That is why I hope that the Minister will stress to the Department for Transport, Local Government and the Regions that this country needs to put pressure on the IOPC to release the report. The case will not cost it anything now and it cannot be sued again. If it has nothing to hide in the report, surely it also has nothing to lose by putting in the public domain.
It might be said that the IOPC was perfectly correct not to pay out for the roofs, or indeed any other claim, because, over the past two years, further information has been brought into the public domain by one of my constituents, Dr. Jonathon Wills, suggesting that the initial accident inquiry, which blamed bad weather and seamanship for the loss of the Braer after her engines stopped south of Sumburgh head, did not get to the root of the matter.
According to Dr. Wills, and there is much merit in what he says, the Braer was, in fact, unseaworthy by any normal standards long before heavy seas damaged the air vents and let water into the fuel. It also seems that the American shipowner, Michael Hudner, has been obstructive in the release of information that could settle the issue one way or the other.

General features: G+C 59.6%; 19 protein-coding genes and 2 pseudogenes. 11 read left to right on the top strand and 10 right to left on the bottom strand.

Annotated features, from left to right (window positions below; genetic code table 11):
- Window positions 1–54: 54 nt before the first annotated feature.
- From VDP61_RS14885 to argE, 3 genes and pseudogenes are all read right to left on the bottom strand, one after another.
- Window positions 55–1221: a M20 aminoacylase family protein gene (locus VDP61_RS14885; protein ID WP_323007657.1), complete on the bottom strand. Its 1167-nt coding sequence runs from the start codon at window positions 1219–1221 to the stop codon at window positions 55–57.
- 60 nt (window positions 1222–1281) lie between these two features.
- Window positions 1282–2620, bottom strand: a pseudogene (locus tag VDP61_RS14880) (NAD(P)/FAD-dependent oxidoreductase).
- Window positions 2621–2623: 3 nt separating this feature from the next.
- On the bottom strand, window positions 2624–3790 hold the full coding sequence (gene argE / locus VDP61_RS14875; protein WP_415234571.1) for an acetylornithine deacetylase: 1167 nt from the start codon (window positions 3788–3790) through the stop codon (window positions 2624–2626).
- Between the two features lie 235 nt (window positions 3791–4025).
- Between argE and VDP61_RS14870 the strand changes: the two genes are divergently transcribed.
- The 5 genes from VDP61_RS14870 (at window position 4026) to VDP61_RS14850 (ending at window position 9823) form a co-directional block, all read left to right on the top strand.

The Braer's steam boilers were badly corroded and their water supply was dangerously contaminated. As a result, during the planned journey from Norway to Canada the engineers could not warm up the heavy fuel-oil to burn in the main engine and the auxiliary boiler, and used diesel instead. Even if the water had not got into the fuel tank, the Braer risked running out of diesel and steam long before it reached the refinery in Quebec for which it was destined. The boat was described by its owner, in the aftermath, as first-class—
As my hon. Friend says, one should not go second-class. There is a great deal of truth in that if those are the standards by which ships are to be judged.